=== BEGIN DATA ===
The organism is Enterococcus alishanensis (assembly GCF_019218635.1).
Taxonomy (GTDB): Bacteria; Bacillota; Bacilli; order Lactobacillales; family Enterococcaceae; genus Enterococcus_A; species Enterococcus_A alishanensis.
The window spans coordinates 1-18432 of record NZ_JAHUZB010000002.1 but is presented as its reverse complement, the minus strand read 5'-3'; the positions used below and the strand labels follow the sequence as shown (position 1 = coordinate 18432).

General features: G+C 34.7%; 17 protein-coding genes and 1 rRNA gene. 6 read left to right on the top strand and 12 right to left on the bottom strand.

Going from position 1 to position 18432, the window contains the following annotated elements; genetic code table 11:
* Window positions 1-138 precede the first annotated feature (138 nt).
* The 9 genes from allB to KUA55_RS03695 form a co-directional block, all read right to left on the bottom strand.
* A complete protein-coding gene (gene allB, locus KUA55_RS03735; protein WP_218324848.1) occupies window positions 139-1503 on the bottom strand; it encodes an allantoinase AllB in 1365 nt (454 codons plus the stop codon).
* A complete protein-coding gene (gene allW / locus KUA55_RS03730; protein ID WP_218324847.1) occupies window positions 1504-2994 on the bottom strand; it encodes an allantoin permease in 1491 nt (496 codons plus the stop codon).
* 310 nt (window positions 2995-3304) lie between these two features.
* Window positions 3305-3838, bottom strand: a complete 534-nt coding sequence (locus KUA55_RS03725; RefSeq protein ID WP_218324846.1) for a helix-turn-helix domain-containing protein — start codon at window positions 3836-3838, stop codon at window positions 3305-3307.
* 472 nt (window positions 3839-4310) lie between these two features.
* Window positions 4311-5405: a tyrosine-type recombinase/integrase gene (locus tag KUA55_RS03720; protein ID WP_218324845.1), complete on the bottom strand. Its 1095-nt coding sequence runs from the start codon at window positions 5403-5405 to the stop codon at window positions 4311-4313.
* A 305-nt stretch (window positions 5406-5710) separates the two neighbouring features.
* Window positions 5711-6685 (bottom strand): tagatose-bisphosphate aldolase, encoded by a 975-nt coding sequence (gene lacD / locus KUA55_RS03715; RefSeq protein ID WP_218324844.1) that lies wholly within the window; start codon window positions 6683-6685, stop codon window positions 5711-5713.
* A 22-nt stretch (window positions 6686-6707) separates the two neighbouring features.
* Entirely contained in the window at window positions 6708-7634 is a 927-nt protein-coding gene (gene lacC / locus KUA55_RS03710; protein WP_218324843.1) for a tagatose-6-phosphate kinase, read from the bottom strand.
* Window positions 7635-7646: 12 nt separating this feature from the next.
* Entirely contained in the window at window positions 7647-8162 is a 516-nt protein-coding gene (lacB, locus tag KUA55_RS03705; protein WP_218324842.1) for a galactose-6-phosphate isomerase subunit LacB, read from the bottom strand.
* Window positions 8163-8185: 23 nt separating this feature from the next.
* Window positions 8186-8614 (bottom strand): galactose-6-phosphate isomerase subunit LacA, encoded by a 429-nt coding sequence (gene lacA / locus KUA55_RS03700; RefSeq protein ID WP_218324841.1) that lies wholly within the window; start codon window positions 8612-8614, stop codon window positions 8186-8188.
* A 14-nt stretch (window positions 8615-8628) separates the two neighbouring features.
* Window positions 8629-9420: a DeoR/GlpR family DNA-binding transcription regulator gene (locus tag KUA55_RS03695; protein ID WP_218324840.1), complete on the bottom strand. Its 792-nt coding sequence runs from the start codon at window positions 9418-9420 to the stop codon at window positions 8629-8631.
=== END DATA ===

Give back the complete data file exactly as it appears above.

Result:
The organism is Enterococcus alishanensis (assembly GCF_019218635.1).
Taxonomy (GTDB): Bacteria; Bacillota; Bacilli; order Lactobacillales; family Enterococcaceae; genus Enterococcus_A; species Enterococcus_A alishanensis.
The window spans coordinates 1-18432 of record NZ_JAHUZB010000002.1 but is presented as its reverse complement, the minus strand read 5'-3'; the positions used below and the strand labels follow the sequence as shown (position 1 = coordinate 18432).

General features: G+C 34.7%; 17 protein-coding genes and 1 rRNA gene. 6 read left to right on the top strand and 12 right to left on the bottom strand.

Going from position 1 to position 18432, the window contains the following annotated elements; genetic code table 11:
* Window positions 1-138 precede the first annotated feature (138 nt).
* The 9 genes from allB to KUA55_RS03695 form a co-directional block, all read right to left on the bottom strand.
* A complete protein-coding gene (gene allB, locus KUA55_RS03735; protein WP_218324848.1) occupies window positions 139-1503 on the bottom strand; it encodes an allantoinase AllB in 1365 nt (454 codons plus the stop codon).
* A complete protein-coding gene (gene allW / locus KUA55_RS03730; protein ID WP_218324847.1) occupies window positions 1504-2994 on the bottom strand; it encodes an allantoin permease in 1491 nt (496 codons plus the stop codon).
* 310 nt (window positions 2995-3304) lie between these two features.
* Window positions 3305-3838, bottom strand: a complete 534-nt coding sequence (locus KUA55_RS03725; RefSeq protein ID WP_218324846.1) for a helix-turn-helix domain-containing protein — start codon at window positions 3836-3838, stop codon at window positions 3305-3307.
* 472 nt (window positions 3839-4310) lie between these two features.
* Window positions 4311-5405: a tyrosine-type recombinase/integrase gene (locus tag KUA55_RS03720; protein ID WP_218324845.1), complete on the bottom strand. Its 1095-nt coding sequence runs from the start codon at window positions 5403-5405 to the stop codon at window positions 4311-4313.
* A 305-nt stretch (window positions 5406-5710) separates the two neighbouring features.
* Window positions 5711-6685 (bottom strand): tagatose-bisphosphate aldolase, encoded by a 975-nt coding sequence (gene lacD / locus KUA55_RS03715; RefSeq protein ID WP_218324844.1) that lies wholly within the window; start codon window positions 6683-6685, stop codon window positions 5711-5713.
* A 22-nt stretch (window positions 6686-6707) separates the two neighbouring features.
* Entirely contained in the window at window positions 6708-7634 is a 927-nt protein-coding gene (gene lacC / locus KUA55_RS03710; protein WP_218324843.1) for a tagatose-6-phosphate kinase, read from the bottom strand.
* Window positions 7635-7646: 12 nt separating this feature from the next.
* Entirely contained in the window at window positions 7647-8162 is a 516-nt protein-coding gene (lacB, locus tag KUA55_RS03705; protein WP_218324842.1) for a galactose-6-phosphate isomerase subunit LacB, read from the bottom strand.
* Window positions 8163-8185: 23 nt separating this feature from the next.
* Window positions 8186-8614 (bottom strand): galactose-6-phosphate isomerase subunit LacA, encoded by a 429-nt coding sequence (gene lacA / locus KUA55_RS03700; RefSeq protein ID WP_218324841.1) that lies wholly within the window; start codon window positions 8612-8614, stop codon window positions 8186-8188.
* A 14-nt stretch (window positions 8615-8628) separates the two neighbouring features.
* Window positions 8629-9420: a DeoR/GlpR family DNA-binding transcription regulator gene (locus tag KUA55_RS03695; protein ID WP_218324840.1), complete on the bottom strand. Its 792-nt coding sequence runs from the start codon at window positions 9418-9420 to the stop codon at window positions 8629-8631.